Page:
No holdups expected in Senate for Comey
WASHINGTON — President Obama on Friday plans to nominate President George W. Bush's former No. 2 at the Justice Department, Jim Comey, to lead the FBI as the agency grapples with privacy debates over a host of recently exposed investigative tactics.
If confirmed by the Senate, Comey would serve a 10-year tenure and replace Robert Mueller, who has held the job since the week before 9/11. Mueller is set to resign on Sept. 4 after overseeing the bureau's transformation into one the country's chief weapons against terrorism.
The White House said in a statement that Obama would announce his choice of Comey on Friday afternoon.
Comey was a federal prosecutor who severed for several years as the U.S. attorney for the Southern District of New York before going to Washington after 9/11 as deputy attorney general. In recent years, he's been an executive at defense company Lockheed Martin, general counsel to a hedge fund, board member at HSBC Holdings and lecturer on national security law at Columbia Law School.
The White House may hope that Comey's Republican background and strong credentials will help him through Senate confirmation at a time when some of Obama's nominees have been facing tough battles. Republicans have said they forecast no major obstacles to his confirmation, although he is certain to face tough questions about his hedge fund work, his ties to Wall Street as well as how he would handle current, high-profile FBI investigations.
The FBI is responsible for both intelligence and law enforcement and has more than 36,000 employees. It has faced questions in recent weeks over media leak probes, involving The Associated Press and Fox News; the Boston Marathon bombings; the attack at Benghazi, Libya, that killed four Americans; and two vast government surveillance programs into phone records and online communications.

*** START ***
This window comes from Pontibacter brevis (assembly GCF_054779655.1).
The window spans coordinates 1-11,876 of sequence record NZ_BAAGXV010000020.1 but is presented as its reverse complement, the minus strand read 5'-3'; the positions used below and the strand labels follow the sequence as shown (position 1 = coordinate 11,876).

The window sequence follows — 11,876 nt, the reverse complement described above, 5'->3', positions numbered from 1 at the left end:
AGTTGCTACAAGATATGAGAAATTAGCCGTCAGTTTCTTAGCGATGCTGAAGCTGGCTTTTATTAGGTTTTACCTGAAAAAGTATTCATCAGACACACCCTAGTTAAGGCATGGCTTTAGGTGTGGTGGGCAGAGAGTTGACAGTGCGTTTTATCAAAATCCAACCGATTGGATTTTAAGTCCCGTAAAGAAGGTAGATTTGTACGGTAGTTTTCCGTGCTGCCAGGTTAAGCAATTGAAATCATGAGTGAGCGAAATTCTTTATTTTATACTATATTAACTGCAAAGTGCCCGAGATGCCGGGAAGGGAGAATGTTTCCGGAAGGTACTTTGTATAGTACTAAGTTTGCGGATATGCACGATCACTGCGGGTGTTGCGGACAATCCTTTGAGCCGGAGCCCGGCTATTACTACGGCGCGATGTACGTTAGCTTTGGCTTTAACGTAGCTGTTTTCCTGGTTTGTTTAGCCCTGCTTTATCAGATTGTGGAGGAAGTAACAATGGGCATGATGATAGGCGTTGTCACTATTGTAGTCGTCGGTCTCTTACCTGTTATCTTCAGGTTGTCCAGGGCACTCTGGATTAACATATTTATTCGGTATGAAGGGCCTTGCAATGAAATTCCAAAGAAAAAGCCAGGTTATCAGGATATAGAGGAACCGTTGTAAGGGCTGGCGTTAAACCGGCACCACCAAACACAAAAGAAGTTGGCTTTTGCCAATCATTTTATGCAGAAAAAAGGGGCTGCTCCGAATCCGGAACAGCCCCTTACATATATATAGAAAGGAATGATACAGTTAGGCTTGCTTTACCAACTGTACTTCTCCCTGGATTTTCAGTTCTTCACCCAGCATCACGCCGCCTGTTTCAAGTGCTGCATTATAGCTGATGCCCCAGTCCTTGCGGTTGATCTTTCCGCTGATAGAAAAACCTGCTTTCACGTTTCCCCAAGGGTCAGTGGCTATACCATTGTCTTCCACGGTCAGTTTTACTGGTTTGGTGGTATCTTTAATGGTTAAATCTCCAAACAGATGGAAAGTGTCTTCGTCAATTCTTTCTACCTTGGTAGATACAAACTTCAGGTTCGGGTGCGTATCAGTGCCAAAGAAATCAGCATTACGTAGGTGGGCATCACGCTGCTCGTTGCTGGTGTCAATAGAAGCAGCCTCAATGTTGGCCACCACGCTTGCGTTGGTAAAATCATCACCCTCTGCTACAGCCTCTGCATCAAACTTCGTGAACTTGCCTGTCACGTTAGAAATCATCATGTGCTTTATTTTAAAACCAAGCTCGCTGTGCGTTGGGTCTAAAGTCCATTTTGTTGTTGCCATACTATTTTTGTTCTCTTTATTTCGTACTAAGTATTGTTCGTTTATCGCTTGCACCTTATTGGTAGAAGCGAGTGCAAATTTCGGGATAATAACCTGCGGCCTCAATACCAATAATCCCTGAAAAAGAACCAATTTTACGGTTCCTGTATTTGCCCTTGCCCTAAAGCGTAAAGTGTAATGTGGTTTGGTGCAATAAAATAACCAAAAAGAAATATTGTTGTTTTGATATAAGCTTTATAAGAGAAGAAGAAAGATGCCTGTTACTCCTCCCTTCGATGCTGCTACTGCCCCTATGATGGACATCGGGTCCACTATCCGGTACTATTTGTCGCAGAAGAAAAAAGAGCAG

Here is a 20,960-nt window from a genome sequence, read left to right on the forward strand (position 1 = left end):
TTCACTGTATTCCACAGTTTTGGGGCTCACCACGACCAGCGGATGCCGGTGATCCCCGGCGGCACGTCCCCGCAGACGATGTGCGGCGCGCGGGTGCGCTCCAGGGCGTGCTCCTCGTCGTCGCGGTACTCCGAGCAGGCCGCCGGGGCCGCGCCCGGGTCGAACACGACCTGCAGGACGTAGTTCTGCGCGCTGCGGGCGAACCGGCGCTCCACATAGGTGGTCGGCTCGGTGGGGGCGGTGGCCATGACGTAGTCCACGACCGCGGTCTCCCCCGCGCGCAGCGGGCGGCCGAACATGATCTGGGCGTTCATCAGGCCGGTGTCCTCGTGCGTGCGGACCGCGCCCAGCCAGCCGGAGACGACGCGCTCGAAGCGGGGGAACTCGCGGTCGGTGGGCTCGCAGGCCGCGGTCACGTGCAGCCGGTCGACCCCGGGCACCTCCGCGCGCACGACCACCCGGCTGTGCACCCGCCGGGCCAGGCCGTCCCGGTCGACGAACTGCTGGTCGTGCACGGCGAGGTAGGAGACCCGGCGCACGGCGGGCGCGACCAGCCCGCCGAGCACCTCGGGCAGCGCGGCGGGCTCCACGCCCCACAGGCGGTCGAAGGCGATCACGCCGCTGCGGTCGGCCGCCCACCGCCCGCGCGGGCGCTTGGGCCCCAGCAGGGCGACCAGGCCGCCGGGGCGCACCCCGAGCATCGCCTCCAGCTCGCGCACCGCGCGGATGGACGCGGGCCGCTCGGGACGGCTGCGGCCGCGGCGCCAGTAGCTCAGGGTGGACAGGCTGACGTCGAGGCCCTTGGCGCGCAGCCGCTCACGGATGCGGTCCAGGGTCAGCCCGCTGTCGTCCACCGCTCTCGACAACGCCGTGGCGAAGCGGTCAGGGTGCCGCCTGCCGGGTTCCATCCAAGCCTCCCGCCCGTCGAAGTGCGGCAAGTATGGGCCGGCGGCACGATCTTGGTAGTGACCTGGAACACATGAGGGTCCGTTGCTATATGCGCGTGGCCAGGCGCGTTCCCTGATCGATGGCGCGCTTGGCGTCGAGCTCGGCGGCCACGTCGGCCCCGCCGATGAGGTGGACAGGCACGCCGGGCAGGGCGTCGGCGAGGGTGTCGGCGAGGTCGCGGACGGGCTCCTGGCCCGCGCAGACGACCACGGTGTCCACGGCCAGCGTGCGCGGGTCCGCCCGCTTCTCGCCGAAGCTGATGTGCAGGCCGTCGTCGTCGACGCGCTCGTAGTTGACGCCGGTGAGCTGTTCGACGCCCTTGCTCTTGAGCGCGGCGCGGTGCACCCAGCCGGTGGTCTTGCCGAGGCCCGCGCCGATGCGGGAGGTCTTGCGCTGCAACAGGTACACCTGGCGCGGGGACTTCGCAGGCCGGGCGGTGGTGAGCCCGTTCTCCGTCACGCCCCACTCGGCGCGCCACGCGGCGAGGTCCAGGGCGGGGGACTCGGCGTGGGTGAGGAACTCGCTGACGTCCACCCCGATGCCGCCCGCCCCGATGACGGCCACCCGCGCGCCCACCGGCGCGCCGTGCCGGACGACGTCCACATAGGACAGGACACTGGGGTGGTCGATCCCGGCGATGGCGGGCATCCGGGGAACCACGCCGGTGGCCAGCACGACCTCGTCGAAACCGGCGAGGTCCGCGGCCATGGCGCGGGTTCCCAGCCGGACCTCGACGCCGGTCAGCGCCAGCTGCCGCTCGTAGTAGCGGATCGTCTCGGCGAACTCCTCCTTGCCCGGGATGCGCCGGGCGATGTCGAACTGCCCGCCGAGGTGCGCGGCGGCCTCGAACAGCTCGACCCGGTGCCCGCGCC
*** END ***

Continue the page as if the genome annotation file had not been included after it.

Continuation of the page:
The leaker of those National Security Agency programs, former NSA contractor Edward Snowden, is the subject of an ongoing criminal investigation. And just this week, Mueller revealed the FBI uses drones for surveillance of stationary subjects and said the privacy implications of such operations are worthy of debate.
Comey played a central role in holding up Bush's warrantless wiretapping program, one of the administration's great controversies and an episode that focused attention on the administration's controversial tactics in the war on terror.
In dramatic testimony to the Senate Judiciary Committee in 2007, Comey said he thought the no-warrant wiretapping program was so questionable that he refused for a time to reauthorize it, leading to a standoff with White House officials at the hospital bedside of an ailing Attorney General John Ashcroft.
Comey said he refused to recertify the program because Ashcroft had reservations about its legality.
Senior government officials had expressed concerns about whether the NSA, which administered the warrantless eavesdropping program, had the proper oversight in place. Other concerns included whether any president possessed the legal and constitutional authority to authorize the program as it was carried out at the time.
Comey was deputy attorney general in 2005 when he unsuccessfully tried to limit tough interrogation tactics against suspected terrorists. He told then-Attorney General Alberto Gonzales that some of the practices were wrong and would damage the department's reputation.